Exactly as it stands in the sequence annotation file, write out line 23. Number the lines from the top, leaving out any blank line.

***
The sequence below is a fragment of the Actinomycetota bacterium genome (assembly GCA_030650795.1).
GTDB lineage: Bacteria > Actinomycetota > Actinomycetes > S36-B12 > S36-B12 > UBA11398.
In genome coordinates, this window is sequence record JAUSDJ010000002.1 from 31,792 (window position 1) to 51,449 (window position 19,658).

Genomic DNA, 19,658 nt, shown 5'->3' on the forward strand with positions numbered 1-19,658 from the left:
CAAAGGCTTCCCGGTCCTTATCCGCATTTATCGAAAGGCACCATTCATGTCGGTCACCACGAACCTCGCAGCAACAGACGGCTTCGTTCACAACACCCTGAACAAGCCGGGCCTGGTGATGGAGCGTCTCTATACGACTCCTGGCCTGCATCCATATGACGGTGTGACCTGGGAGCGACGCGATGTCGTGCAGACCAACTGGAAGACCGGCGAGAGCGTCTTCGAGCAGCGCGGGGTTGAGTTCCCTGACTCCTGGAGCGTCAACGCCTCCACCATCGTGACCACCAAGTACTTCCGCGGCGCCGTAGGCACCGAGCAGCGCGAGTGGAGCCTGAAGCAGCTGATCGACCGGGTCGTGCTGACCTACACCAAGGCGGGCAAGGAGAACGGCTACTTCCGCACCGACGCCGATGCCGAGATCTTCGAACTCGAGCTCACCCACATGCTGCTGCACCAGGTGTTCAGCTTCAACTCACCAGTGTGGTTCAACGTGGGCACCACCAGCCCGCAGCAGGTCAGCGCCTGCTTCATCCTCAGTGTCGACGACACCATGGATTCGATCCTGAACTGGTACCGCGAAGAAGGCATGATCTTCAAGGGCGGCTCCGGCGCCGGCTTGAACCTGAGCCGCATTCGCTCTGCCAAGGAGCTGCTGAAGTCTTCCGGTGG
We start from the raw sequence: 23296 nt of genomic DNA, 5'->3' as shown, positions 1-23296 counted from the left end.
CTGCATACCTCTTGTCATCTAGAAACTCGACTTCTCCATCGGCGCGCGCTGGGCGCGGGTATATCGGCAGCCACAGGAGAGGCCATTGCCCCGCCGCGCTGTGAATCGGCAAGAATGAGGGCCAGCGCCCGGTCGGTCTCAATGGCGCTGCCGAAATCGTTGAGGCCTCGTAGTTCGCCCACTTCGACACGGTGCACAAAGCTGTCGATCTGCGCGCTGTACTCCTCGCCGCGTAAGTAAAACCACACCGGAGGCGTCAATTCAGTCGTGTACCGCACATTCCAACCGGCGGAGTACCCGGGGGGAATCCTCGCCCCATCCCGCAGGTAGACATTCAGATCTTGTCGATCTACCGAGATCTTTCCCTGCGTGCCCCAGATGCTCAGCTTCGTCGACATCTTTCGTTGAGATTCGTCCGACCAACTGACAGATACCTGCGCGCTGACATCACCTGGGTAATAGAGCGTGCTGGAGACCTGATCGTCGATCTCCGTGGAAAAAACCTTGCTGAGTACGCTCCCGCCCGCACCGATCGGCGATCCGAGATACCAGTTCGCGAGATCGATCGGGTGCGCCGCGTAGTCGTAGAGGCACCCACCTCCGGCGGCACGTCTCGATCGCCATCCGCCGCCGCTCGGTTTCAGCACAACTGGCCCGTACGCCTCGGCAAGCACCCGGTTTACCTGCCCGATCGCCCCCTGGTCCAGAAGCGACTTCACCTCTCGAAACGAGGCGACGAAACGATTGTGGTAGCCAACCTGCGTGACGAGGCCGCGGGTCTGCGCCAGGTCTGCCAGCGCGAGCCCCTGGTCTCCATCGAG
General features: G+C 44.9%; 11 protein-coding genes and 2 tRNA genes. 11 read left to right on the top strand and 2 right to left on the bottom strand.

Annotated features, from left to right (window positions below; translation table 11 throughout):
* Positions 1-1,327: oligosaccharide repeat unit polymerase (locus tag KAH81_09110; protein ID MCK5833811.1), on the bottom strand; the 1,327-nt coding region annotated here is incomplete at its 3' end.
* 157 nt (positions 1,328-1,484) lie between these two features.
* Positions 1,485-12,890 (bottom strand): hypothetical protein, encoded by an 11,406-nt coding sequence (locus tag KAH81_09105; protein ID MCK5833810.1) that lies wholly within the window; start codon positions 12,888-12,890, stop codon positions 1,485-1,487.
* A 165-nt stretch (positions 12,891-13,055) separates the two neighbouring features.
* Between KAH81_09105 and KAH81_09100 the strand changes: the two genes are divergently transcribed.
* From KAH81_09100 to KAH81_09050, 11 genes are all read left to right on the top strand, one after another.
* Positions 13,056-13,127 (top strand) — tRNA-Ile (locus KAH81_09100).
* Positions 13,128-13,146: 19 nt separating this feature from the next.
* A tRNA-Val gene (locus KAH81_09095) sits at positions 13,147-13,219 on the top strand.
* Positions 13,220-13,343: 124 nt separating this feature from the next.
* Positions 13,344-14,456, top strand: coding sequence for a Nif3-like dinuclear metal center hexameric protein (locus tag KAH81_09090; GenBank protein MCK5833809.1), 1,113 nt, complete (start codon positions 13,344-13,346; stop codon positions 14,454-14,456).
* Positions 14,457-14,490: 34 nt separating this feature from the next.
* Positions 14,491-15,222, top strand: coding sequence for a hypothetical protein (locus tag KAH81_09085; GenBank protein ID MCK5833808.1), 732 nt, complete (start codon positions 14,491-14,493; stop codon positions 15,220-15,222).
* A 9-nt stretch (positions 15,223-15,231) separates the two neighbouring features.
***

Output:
* A 9-nt stretch (positions 15,223-15,231) separates the two neighbouring features.